Want Johnny Carson's desk? A trove of TV memorabilia is up for auction
Are you interested in taking home the bar from Cheers? How about Johnny Carson's desk from The Tonight Show set? Or the prop rifle that made Jed Clampett a millionaire in the Beverly Hillbillies?
It's all up for auction, as Hollywood memorabilia collector James Comisar looks to relinquish a trove of treasures — from scripts to costumes and even fake mustaches — that have taken decades to amass.
Comisar said his bond with television was formed early on.
"I ran home, grabbed a Pop-Tart and sat there watching all these great shows," he told NPR.
Later, when he learned the iconic costumes and props were being thrown away he knew he had to take action. In the midst of his work as a writer in Hollywood, Comisar moved into building his collection full-time.
"When I started collecting in the early 1990s, I already had a day job. I was writing questions for bachelors on The Dating Game," he said. "I was writing jokes at night for Joan Rivers and Howie Mandel and others, and I was busy. But it became clear to me that these pieces were being actively thrown into the garbage and taken to the dump."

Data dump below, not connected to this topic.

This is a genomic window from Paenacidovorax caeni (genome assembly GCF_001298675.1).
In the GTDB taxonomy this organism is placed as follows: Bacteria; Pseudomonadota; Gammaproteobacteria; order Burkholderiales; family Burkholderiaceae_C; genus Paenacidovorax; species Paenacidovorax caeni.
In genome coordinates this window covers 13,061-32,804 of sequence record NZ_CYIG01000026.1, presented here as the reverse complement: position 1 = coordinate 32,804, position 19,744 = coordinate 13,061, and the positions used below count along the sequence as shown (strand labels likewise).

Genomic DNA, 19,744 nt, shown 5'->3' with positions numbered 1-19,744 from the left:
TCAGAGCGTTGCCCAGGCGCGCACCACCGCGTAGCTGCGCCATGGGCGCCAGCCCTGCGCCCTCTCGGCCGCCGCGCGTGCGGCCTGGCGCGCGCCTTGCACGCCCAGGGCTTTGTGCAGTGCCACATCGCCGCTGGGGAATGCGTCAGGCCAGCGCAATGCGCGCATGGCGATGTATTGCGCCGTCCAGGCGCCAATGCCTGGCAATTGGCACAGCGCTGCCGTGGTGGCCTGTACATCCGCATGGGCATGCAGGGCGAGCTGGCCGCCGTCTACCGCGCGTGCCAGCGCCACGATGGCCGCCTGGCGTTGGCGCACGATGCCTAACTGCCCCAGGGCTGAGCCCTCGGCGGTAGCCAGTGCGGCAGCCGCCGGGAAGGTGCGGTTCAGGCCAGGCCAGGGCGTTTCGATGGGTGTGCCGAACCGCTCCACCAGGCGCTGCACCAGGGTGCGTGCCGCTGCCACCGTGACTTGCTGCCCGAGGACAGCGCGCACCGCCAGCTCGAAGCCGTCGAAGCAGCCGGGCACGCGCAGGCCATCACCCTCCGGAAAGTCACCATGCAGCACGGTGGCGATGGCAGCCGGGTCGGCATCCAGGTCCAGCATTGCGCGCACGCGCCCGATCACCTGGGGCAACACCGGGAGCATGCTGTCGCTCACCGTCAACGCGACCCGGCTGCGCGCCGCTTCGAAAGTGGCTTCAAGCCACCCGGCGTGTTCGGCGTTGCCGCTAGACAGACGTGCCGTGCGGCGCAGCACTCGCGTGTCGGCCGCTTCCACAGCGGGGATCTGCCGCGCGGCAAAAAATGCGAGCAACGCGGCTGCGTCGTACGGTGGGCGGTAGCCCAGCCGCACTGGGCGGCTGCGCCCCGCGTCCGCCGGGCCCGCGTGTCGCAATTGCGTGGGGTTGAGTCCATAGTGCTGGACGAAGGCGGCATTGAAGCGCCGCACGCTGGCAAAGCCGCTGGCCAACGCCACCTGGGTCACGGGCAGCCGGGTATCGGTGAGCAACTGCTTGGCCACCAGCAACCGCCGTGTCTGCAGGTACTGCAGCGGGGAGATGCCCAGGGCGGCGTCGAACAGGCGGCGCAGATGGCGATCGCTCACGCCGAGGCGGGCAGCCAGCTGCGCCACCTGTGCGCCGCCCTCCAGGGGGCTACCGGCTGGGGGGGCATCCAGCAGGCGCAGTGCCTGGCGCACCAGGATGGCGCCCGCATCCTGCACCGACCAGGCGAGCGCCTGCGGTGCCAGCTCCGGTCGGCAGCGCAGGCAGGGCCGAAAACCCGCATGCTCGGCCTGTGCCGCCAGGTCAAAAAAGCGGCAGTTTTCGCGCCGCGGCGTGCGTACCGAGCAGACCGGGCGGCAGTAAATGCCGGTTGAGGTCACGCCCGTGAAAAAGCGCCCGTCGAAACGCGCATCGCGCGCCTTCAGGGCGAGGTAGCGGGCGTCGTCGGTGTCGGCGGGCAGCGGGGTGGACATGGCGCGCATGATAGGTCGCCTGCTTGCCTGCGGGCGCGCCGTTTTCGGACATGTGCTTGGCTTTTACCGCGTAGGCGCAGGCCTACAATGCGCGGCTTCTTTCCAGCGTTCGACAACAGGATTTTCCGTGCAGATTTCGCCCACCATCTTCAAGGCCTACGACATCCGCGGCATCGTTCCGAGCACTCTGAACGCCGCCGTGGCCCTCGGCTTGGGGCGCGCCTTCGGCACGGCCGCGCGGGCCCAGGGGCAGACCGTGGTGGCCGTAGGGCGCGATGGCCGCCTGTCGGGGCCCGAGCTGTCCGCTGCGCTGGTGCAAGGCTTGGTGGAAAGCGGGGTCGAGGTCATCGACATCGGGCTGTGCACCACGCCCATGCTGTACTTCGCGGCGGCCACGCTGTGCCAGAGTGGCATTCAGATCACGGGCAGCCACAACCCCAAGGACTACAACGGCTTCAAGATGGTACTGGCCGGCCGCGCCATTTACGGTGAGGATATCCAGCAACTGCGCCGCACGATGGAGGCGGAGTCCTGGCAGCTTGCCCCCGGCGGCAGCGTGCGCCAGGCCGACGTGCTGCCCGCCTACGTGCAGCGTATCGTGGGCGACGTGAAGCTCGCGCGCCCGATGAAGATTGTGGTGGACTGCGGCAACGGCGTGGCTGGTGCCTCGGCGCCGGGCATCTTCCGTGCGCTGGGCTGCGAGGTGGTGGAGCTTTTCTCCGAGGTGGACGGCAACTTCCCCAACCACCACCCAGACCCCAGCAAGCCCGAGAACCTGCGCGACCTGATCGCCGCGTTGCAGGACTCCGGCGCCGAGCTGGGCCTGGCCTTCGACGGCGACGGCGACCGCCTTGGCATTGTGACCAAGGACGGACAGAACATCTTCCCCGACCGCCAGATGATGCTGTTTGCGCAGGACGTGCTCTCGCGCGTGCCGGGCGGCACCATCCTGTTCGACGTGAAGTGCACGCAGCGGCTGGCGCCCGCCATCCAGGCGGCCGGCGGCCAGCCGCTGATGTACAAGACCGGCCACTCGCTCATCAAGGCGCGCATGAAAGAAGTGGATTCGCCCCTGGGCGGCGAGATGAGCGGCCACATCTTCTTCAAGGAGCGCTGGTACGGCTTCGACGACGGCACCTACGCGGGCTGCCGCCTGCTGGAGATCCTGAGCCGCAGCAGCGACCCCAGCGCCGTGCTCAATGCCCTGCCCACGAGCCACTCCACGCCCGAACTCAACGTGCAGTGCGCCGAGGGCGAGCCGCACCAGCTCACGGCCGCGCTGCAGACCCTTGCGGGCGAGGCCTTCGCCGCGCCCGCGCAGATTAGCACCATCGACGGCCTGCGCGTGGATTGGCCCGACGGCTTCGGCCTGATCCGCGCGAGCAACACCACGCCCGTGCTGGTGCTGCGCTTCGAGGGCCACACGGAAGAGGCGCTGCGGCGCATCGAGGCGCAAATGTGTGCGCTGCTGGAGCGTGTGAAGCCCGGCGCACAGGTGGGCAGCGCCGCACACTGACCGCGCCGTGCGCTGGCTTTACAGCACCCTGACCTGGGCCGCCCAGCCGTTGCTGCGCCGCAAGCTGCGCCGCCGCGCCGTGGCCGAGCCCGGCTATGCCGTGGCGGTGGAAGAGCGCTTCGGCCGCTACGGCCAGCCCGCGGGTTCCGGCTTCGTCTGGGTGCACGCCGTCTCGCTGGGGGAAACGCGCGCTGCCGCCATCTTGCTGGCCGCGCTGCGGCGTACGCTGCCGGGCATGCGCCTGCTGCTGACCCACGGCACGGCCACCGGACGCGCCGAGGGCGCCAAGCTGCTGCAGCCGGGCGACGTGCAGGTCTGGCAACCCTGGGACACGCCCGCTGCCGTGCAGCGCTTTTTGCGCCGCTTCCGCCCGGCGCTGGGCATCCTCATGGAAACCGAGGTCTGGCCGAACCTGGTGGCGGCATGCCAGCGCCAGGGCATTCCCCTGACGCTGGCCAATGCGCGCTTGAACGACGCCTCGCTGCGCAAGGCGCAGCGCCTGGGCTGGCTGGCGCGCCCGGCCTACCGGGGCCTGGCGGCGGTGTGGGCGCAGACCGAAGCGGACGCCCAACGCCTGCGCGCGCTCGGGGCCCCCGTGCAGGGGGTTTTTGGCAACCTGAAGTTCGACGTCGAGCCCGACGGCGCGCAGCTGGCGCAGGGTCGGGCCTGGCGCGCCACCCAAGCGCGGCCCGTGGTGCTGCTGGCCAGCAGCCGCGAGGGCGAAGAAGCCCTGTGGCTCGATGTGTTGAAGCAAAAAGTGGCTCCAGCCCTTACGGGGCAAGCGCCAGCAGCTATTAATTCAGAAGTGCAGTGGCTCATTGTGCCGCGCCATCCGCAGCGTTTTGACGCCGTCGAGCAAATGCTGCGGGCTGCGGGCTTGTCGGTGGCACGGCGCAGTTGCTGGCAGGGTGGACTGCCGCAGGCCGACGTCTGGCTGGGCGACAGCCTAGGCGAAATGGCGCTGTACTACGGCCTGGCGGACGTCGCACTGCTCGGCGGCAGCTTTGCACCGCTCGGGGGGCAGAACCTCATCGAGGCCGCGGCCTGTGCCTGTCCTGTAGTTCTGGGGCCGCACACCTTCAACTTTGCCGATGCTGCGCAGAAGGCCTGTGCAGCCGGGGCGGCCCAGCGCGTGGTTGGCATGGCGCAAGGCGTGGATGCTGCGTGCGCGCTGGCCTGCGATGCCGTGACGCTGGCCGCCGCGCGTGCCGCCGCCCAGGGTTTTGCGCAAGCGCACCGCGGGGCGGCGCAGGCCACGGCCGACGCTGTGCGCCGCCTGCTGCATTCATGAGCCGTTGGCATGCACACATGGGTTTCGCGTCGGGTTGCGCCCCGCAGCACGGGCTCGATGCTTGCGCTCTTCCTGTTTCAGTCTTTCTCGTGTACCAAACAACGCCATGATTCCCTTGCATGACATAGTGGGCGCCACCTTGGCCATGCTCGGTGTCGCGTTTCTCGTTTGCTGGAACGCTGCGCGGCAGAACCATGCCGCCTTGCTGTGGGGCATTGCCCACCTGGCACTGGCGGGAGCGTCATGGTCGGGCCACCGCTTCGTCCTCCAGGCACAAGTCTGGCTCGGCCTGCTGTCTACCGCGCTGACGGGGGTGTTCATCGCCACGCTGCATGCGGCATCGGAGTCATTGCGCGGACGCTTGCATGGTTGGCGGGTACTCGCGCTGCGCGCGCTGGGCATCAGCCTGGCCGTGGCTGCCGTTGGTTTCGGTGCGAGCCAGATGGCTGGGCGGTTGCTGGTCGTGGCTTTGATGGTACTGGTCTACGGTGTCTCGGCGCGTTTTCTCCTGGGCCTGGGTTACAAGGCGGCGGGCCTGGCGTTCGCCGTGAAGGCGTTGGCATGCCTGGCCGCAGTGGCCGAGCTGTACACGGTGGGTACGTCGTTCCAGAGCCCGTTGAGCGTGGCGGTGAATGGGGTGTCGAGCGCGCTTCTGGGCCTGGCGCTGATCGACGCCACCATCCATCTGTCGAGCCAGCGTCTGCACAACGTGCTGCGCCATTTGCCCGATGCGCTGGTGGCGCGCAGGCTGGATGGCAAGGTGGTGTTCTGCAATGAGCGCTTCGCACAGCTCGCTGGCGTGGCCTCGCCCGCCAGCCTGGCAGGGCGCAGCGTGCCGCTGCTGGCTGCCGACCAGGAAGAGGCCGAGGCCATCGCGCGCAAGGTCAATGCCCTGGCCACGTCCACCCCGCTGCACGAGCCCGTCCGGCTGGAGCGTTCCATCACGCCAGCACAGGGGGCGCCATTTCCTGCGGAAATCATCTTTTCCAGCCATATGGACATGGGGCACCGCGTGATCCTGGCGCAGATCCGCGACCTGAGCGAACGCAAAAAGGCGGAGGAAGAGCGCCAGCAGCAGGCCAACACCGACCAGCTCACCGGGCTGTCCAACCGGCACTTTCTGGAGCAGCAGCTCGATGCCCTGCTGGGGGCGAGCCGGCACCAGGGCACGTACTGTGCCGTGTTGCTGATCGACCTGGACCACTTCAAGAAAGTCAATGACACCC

Comisar said he's gathered more than 10,000 pieces of TV history and sees himself now as curator of pop culture more than a memorabilia collector.
"I would say in my core collection there were many, many thousands," he said. "But I wanted to make sure that there was something for every price point and most of the pieces in the [auction] start at $1."
The auction has the original George Reeves Superman costume, Batman and Robin's crime fighting capes, and some fine custom suits worn by Tony Soprano's crew in HBO's hit The Sopranos.
The online auction, which ends on June 4, puts a fine point to a career of collecting that all started with some Carson cue cards.
But not everything in the Comisar collection is up for sale.
"I did keep Erik Estrada and Larry Wilcox's California Highway Patrol uniforms from CHiPs and a few other pieces that were sort of at the heart of my watching television as a young person," he said. "They sort of motivated me to start this hunt for TV treasures, and I think those are going to live on with my family for a good, long time."
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